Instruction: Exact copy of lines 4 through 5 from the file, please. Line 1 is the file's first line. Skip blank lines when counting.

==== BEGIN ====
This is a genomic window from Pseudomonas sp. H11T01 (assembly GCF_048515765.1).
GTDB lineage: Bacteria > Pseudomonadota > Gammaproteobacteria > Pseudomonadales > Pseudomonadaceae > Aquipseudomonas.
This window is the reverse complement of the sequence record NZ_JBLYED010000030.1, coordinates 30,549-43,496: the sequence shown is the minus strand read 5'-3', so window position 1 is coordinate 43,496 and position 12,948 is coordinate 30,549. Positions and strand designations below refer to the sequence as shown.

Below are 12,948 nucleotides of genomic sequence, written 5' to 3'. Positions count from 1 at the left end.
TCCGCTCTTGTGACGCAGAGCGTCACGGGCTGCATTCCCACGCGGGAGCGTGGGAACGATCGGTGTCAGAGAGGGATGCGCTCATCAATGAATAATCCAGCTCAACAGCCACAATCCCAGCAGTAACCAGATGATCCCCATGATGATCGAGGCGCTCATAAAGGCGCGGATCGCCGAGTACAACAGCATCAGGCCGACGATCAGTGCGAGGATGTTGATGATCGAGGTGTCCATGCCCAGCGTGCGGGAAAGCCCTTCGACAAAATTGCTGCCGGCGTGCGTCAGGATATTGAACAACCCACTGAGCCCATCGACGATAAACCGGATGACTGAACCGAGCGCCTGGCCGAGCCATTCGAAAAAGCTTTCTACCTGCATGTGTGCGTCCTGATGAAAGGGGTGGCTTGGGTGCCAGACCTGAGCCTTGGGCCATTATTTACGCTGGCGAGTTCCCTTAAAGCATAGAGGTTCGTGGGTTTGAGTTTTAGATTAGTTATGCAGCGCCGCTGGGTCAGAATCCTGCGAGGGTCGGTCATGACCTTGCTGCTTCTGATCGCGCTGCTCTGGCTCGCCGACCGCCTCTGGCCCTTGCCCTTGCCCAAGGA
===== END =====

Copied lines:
Below are 12,948 nucleotides of genomic sequence, written 5' to 3'. Positions count from 1 at the left end.
TCCGCTCTTGTGACGCAGAGCGTCACGGGCTGCATTCCCACGCGGGAGCGTGGGAACGATCGGTGTCAGAGAGGGATGCGCTCATCAATGAATAATCCAGCTCAACAGCCACAATCCCAGCAGTAACCAGATGATCCCCATGATGATCGAGGCGCTCATAAAGGCGCGGATCGCCGAGTACAACAGCATCAGGCCGACGATCAGTGCGAGGATGTTGATGATCGAGGTGTCCATGCCCAGCGTGCGGGAAAGCCCTTCGACAAAATTGCTGCCGGCGTGCGTCAGGATATTGAACAACCCACTGAGCCCATCGACGATAAACCGGATGACTGAACCGAGCGCCTGGCCGAGCCATTCGAAAAAGCTTTCTACCTGCATGTGTGCGTCCTGATGAAAGGGGTGGCTTGGGTGCCAGACCTGAGCCTTGGGCCATTATTTACGCTGGCGAGTTCCCTTAAAGCATAGAGGTTCGTGGGTTTGAGTTTTAGATTAGTTATGCAGCGCCGCTGGGTCAGAATCCTGCGAGGGTCGGTCATGACCTTGCTGCTTCTGATCGCGCTGCTCTGGCTCGCCGACCGCCTCTGGCCCTTGCCCTTGCCCAAGGA